Various operations may be described as multiple discrete operations in turn, in a manner that may be helpful in understanding embodiments of the present invention; however, the order of description should not be construed to imply that these operations are order dependent.
The description may use perspective-based descriptions such as up/down, back/front, and top/bottom. Such descriptions are merely used to facilitate the discussion and are not intended to restrict the application of embodiments of the present invention.
The description may use the phrases “in an embodiment,” or “in embodiments,” which may each refer to one or more of the same or different embodiments. Furthermore, the terms “comprising,” “including,” “having,” and the like, as used with respect to embodiments of the present invention, are synonymous.
The phrase “A/B” means “A or B.” The phrase “A and/or B” means “(A), (B), or (A and B).” The phrase “at least one of A, B and C” means “(A), (B), (C), (A and B), (A and C), (B and C) or (A, B and C).” The phrase “(A) B” means “(B) or (A B),” that is, A is optional.
The terms “coupled” and “connected,” along with their derivatives, may be used. It should be understood that these terms are not intended as synonyms for each other. Rather, in particular embodiments, “connected” may be used to indicate that two or more elements are in direct physical or electrical contact with each other. “Coupled” may mean that two or more elements are in direct physical or electrical contact. However, “coupled” may also mean that two or more elements are not in direct contact with each other, but yet still cooperate or interact with each other.
Embodiments of the present invention may include a blower unit having a large container 10 including a rear material containment portion 12, and a mechanical equipment containment portion 14 at the forward end, wherein material contained in the container is adapted to be fed to a transversely disposed feeder at the front end of the container and discharged at a location towards the forward end of the container 10 e.g. via a dispensing hose as illustrated in FIG. 1 by reference 16.
In one embodiment, which is illustrated in the figures contained herein, 15 yard, 40 yard and 70 yard self-contained blower trailer units are illustrated. It can be appreciated that the size of the containment portion 12 may be changeable by lengthening or shortening the overall length of the container 10. A mechanical portion of the blower unit may be positioned forward of the forward end of the containment portion 12, and house the air source, electronics and controls that facilitate discharge of the material contained in the container. The engine for providing power to the mechanism is specifically illustrated as item 13 in FIGS. 3 and 4.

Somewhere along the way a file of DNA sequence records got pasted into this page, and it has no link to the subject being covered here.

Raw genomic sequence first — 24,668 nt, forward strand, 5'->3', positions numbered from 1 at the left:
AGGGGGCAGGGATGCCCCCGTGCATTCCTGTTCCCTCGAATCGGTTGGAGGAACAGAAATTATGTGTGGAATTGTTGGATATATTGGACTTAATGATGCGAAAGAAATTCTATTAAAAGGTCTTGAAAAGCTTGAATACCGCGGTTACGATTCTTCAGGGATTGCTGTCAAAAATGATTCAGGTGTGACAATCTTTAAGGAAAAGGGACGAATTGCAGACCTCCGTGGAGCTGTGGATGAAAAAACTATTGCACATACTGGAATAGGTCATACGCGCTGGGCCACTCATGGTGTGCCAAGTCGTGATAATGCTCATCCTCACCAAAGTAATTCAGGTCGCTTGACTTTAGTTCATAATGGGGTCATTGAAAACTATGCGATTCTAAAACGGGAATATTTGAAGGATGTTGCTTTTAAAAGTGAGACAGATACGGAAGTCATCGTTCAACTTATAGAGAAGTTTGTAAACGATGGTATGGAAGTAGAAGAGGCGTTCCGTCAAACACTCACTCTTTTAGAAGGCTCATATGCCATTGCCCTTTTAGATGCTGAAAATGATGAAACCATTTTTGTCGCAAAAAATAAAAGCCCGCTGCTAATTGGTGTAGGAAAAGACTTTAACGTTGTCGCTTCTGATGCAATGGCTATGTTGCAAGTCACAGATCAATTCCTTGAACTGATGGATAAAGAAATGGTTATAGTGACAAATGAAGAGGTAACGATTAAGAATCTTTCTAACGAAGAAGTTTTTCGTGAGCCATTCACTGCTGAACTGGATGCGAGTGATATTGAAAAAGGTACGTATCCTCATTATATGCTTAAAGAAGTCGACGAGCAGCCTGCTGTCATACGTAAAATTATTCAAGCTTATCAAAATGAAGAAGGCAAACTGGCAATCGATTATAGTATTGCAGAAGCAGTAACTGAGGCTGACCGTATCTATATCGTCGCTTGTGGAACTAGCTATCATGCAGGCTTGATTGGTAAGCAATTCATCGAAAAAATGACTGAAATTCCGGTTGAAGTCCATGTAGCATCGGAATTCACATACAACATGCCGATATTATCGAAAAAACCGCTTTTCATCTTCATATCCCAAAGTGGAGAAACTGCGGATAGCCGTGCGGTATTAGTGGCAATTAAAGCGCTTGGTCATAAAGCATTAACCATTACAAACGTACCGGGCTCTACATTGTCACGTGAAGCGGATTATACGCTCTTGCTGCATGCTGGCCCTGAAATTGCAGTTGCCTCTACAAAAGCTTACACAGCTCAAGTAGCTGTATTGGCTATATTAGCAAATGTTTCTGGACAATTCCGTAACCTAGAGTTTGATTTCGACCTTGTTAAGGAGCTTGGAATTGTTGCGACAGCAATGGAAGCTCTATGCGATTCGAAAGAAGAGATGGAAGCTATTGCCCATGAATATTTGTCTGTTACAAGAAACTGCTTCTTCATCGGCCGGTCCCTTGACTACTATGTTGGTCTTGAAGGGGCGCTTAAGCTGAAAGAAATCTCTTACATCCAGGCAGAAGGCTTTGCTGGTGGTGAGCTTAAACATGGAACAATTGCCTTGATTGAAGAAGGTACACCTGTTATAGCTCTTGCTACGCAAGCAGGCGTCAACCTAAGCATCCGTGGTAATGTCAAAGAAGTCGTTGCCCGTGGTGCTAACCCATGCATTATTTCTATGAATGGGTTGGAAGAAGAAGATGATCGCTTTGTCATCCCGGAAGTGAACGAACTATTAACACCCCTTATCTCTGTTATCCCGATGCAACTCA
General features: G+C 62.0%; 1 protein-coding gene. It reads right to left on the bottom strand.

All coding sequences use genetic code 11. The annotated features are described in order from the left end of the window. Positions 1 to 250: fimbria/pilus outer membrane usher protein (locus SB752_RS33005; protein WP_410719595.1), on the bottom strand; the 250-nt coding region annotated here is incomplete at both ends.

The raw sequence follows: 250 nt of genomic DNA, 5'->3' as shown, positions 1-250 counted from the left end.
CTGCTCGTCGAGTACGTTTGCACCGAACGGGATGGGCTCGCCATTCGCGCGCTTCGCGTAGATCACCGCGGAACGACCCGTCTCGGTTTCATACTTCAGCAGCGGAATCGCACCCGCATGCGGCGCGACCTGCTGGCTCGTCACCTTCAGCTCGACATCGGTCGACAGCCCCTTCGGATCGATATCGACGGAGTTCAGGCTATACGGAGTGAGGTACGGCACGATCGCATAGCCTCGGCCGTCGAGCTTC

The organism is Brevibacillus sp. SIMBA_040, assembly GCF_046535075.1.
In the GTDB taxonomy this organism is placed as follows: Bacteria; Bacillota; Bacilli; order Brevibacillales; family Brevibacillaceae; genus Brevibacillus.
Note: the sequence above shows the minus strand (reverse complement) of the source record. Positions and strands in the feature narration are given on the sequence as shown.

As shown in the FIGS. 2 and 3
, the material metering mechanism, including airlock feeder 18
) and the blower hose reel 20
) may be positioned near the forward portion of the container. Such placement and configuration may solve many of the deficiencies currently encountered in rear discharge blower units, including, but not limited to:
- Better weight distribution
- Simpler/lighter box construction
- Material is loadable from the back of the trailer while blowing (FIG. 5)
- Easier off loading of material, because the live floor does not have to push material over the air lock feeder (e.g. rotary vane air lock feeder)
- Equipment can easily be loaded into the trailer to transport to the job site (FIG. 6)
- Allows for the tines to be angled at the front of the trailer for better material flow to the feeder
- Very simple/light weight endgate design
As shown in FIG. 2 the feeder 18 may be positioned across the front of the material container with, for example, double screw-pipe augers and rotatably mounted rakes (identified generally as auger/tines 22) disposed above the feeder. FIG. 2 is a view looking from the back of the trailer towards the front material discharge end. In various embodiments, the material feeds into the feeder 18 better when feeder 18 is mounted towards and/or in the center of the container and generally perpendicular to the live floor because the material can naturally drop into the feeder and still be controlled by the auger/tines 22. Such placement also allows for easier access to the feeder.
When blowing poorly fragmented materials, these materials have a tendency to bridge over the feeder 18 and interrupt discharge. In one embodiment, the tines shafts (of auger/tines 22) may be disposed above the feeder at a greater angle with respect to the vertical. This angle may allow for better control and movement of the material to the feeder by helping prevent a material pile face that is too steep, which often is the cause of bridging. Positioning the tine shafts at a greater angle is difficult to do in current blower trucks by virtue of the tines being carried by the tail endgate. Further, it is impractical to incorporate the tines into the rear of the material container, as it may restrict access to the material container (i.e. forward of a rear end mounted blower/feeder mechanism).